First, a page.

Brooks, whom Murdoch reportedly considered 'his other daughter,' edited the News of World from 2000 to 2003, when much of the alleged criminal activity took place. She has insisted that she knew nothing about it -- even though it is now alleged the paper's reporters illegally hacked 4,000 people's cell phones in search of scoops.
"There's no way that a reporter can come in with the kind of salacious page one stories that the News of the World was running, without an editor saying 'how'd you get that story? Who was your source?'" Ken Auletta, Media Critic for the New Yorker, told ABC News.
The tabloid, one of Britain's oldest newspapers, was shuttered last week in the wake of the scandal. Allegations have now surfaced that Murdoch's reporters tried to tap the phones of 9/11 victims in search of yet more sensational headlines. This week, the government established a judicial inquiry to look at criminal activity, media ethics, and media ownership.
The dominos continued to fall on Sunday with the resignation of Sir Paul Stephenson, the head of Scotland Yard. Stephenson insisted he had no involvement in his force's failure to investigate alleged widespread criminal acts by Murdoch's journalists, nor the alleged bribery of police officers by reporters.
"I had no knowledge of the extent of this disgraceful practice or indeed the extent of it and the repugnant nature of the selection of victims that is now emerging," Stephenson said in his statement.
A reference to Cameron's hiring of Andy Coulson, a former editor of the News of the World, who was arrested earlier this month, over hacking was made in Stephenson's statement. Cameron is also known to be a close friend of Brooks, and has invited her to stay at Chequers, the country residence of the U.K.'s Prime Minister.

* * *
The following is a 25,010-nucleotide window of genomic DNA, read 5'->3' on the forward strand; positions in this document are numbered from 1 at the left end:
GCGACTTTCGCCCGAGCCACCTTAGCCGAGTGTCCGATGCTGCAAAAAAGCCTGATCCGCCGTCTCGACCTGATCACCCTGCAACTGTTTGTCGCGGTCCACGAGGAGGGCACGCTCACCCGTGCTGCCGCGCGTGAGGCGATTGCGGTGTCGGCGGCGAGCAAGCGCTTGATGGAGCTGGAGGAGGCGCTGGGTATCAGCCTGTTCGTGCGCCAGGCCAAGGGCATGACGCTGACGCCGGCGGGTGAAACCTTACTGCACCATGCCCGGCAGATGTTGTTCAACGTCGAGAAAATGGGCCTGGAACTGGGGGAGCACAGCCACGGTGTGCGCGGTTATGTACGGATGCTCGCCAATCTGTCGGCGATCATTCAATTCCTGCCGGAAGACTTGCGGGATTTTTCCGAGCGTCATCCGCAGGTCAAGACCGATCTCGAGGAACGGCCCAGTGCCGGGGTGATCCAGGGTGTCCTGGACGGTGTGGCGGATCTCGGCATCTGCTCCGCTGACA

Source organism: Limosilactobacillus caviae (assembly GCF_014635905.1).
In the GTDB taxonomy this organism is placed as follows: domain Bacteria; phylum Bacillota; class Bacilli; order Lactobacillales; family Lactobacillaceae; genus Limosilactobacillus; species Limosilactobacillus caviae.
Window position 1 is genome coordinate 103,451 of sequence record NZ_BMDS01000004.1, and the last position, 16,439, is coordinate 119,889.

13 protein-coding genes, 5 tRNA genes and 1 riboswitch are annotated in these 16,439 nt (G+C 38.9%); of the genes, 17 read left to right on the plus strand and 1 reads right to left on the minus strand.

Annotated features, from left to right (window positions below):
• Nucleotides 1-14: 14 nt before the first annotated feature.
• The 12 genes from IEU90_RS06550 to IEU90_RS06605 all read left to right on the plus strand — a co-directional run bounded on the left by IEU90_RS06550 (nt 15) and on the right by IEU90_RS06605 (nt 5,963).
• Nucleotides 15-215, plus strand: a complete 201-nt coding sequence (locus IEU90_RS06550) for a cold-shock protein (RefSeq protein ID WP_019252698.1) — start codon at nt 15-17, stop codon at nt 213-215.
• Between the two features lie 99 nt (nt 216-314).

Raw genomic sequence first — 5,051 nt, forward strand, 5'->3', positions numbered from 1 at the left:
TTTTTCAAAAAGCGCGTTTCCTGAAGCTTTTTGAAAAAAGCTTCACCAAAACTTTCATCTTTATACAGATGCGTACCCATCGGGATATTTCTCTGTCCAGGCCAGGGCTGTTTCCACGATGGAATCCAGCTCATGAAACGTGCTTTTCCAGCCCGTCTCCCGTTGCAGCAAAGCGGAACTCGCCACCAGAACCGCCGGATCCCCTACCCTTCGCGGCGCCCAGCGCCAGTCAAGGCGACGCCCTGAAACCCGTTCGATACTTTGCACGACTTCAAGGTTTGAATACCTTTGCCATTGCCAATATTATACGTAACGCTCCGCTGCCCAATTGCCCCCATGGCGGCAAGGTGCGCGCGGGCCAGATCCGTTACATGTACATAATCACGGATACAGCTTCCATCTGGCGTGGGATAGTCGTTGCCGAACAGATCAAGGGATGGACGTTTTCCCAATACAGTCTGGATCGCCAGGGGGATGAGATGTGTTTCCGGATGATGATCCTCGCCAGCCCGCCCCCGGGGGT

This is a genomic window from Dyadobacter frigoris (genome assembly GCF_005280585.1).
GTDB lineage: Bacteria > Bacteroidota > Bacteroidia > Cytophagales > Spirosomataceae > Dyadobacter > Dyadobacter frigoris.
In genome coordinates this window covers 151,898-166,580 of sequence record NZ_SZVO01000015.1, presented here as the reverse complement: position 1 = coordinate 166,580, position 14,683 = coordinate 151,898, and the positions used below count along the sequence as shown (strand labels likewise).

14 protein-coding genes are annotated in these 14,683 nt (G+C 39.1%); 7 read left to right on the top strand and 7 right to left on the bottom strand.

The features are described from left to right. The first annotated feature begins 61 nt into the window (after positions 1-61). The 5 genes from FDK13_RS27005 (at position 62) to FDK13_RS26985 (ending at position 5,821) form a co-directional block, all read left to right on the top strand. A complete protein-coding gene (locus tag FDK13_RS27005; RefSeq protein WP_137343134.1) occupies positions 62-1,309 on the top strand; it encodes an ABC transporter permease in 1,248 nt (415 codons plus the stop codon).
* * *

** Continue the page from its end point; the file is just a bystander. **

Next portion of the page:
Stephenson's announcement followed the resignation of Murdoch's old friend Les Hinton, who on Friday left his post as publisher of The Wall Street Journal.
Murdoch, meanwhile, has had to do some unprecedented damage control in the wake of the scandal that may just be beginning to unravel.
"I was appalled to find out what had happened and I apologized and I have nothing further to say," said Murdoch.
On Friday, Murdoch apologized to the family of Milly Dowler, a teen murdered in 2002. Earlier this month, it was revealed the girl's voicemail had been allegedly hacked and messages deleted by a reporter from the News of the World.
On Tuesday Brooks, Rupert Murdoch and his son and heir James Murdoch, who is Chairman and Chief Executive of News Corporation, Europe and Asia, are scheduled to appear at a tribunal before British Parliament.
James Murdoch has admitted to paying one million dollars to silence a soccer star whose phone was illegally hacked by a Murdoch reporter.
"The company paid out-of-court settlements approved by me. I now know that I did not have a complete picture when I did so. This was wrong and is a matter of serious regret," James Murdoch said.
"There are going to be lots more questions, in particular about, who knew what when -- which is what we're all dying to find out, because remember this will be the first time that on Tuesday that the people at a senior level from News Corp. or News International have appeared in front of a tribunal like this," Steve Hewlett, a media analyst said.
The questions remains, however, as to if and when this scandal that is rocking the U.K. media landscape will cross the Atlantic and strike the business world in the U.S., as Murdoch's grasp of his multi-billion dollar empire -- which includes Fox News and the Wall Street Journal -- appears to be slipping by the day.